President George W. Bush plans to ask Congress for $10.6 billion in aid for Afghanistan, primarily to beef up the country's security forces, Secretary of State Condoleezza Rice said in advance a meeting of NATO foreign ministers Friday.
The aid request includes $8.6 billion for training and equipping Afghan security forces. The money would go toward increasing the size of Afghanistan's national army by 70,000 and its local police forces by 82,000, said a senior U.S. official familiar with the issue.
The NATO-led force remains about 15 percent short of the troop and equipment levels pledged by its contributing nations.
"To achieve results, the international community needs to provide both the necessary military and the civilian resources," NATO's secretary general, Jaap de Hoop Scheffer, said as he opened the meeting, news agencies reported. Several countries made "clear commitments" to boost reconstruction and development assistance, he said, without giving specifics. The European Union's executive office said it was proposing a four-year package worth €600 million, or $780 million, to focus on health, justice and rural development.
In Washington, the Pentagon announced Thursday that it was delaying the departure of a 3,200-soldier combat brigade from Afghanistan for as long three months, increasing the U.S. force level in Afghanistan to around 24,000. Another 20,000 soldiers from other NATO countries are also deployed there.
An additional $2 billion would go to reconstruction projects like roadbuilding, laying down electric power lines, development in rural areas, and counternarcotics efforts, administration officials said. The officials said that they planned to use some of the money to help Afghanistan and Pakistan battle the Taliban and other insurgents along the Afghan-Pakistan border.
Bush is expected to make a formal request for the funds next month, after a year in which Taliban forces have carried out fierce attacks across the country, and particularly in the south. Another spring offensive is expected from resurgent forces linked to the Taliban, the former rulers of Afghanistan.
"The challenges of the last several months have demonstrated that we want to and we should redouble our efforts," Rice told reporters aboard her flight to Brussels after attending a donors' conference for Lebanon that was held in Paris.
The announcement of more aid and troops for Afghanistan comes after Bush's announcement two weeks ago that he is sending more than 20,000 additional troops to Iraq, where the United States already has about 132,000 troops.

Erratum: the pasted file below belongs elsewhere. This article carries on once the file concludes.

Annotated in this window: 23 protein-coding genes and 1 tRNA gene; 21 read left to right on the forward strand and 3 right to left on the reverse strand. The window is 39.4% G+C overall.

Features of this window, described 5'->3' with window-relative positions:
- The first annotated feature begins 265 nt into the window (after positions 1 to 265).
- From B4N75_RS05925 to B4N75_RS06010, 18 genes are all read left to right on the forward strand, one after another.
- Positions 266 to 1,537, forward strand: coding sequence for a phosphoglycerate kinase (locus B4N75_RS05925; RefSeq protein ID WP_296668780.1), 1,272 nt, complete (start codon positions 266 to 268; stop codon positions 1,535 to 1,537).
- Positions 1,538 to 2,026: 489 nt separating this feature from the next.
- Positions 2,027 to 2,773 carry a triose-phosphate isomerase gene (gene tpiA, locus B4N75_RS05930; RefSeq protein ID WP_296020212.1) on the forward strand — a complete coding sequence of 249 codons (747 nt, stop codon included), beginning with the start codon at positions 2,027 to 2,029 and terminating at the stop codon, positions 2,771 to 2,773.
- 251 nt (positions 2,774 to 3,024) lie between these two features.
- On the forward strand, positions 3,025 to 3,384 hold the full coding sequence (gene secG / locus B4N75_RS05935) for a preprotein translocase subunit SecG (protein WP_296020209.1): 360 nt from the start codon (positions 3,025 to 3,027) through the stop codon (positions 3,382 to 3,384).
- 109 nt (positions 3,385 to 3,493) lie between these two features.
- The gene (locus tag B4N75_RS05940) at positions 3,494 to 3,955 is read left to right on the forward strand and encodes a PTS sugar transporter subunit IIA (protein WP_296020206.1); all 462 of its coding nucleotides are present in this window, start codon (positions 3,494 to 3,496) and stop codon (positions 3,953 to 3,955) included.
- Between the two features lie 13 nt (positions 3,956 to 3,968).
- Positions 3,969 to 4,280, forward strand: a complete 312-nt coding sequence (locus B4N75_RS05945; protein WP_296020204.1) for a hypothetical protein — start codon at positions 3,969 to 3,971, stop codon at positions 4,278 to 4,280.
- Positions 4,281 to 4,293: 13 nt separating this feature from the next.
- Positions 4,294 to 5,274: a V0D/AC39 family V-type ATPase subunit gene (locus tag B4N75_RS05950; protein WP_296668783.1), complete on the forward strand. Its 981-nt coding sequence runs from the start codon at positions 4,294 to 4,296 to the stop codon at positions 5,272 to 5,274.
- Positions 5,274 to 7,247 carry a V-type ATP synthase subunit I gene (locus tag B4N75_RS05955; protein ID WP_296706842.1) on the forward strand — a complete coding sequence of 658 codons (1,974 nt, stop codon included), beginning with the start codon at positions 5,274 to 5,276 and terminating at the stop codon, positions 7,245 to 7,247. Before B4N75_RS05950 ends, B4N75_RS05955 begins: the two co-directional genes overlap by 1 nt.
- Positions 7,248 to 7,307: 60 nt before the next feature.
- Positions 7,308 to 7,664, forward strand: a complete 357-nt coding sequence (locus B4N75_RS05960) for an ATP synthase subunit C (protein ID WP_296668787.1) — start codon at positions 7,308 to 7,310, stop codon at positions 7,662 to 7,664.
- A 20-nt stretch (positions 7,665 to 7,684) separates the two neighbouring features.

The troops that are to remain longer in Afghanistan, from the 3rd Brigade of the 10th Mountain Division, provide commanders with more forces ahead of the expected spring offensive by the Taliban. The unit was supposed to return to the United States next month. But commanders asked Defense Secretary Robert Gates for additional forces when he visited Kabul last week, and he said at the time that he was inclined to support the request. In a statement, the U.S. Army said the additional forces were necessary to "deny the Taliban a base of operations."
Because another battalion is scheduled to leave Afghanistan shortly, the actual increase in U.S. troop numbers as a result of holding over the 3,500-member brigade will be about 2,500 troops, said Bryan Whitman, a Pentagon spokesman.
The increase comes at the same time that the Bush administration is renewing pressure on its European allies to increase their troops commitments in Afghanistan. It is aimed at quelling European concerns that the United States might soon draw down in Afghanistan to meet its growing troop commitments in Iraq. British, Canadian and Dutch troops have at times since last summer been in intense combat in southern Afghanistan, the Taliban's heartland.
In addition, a U.S. general, Dan McNeil, is assuming command of the NATO mission in Afghanistan next month, taking over from a British officer.
Since 2001, the United States has provided over $14.2 billion in aid to Afghanistan.
Afghan lawmaker killed
An assailant gunned down an Afghan lawmaker Friday who had been an official in the former Taliban regime and oversaw the destruction of two massive 1,500-year-old Buddha statues during the fundamentalists' reign, The Associated Press reported from Kabul.
The lawmaker, Maulavi Mohammed Islam Mohammadi, who was the Taliban's governor of Bamiyan Province when the fifth-century Buddha statues were blown up with dynamite and artillery in March 2001, was killed on his way to Friday prayers in Kabul, said Zulmai Khan, Kabul's deputy police chief.
Story courtesy of the Associated Press.
Scores and highlights..More >>
Scores and highlights..More >>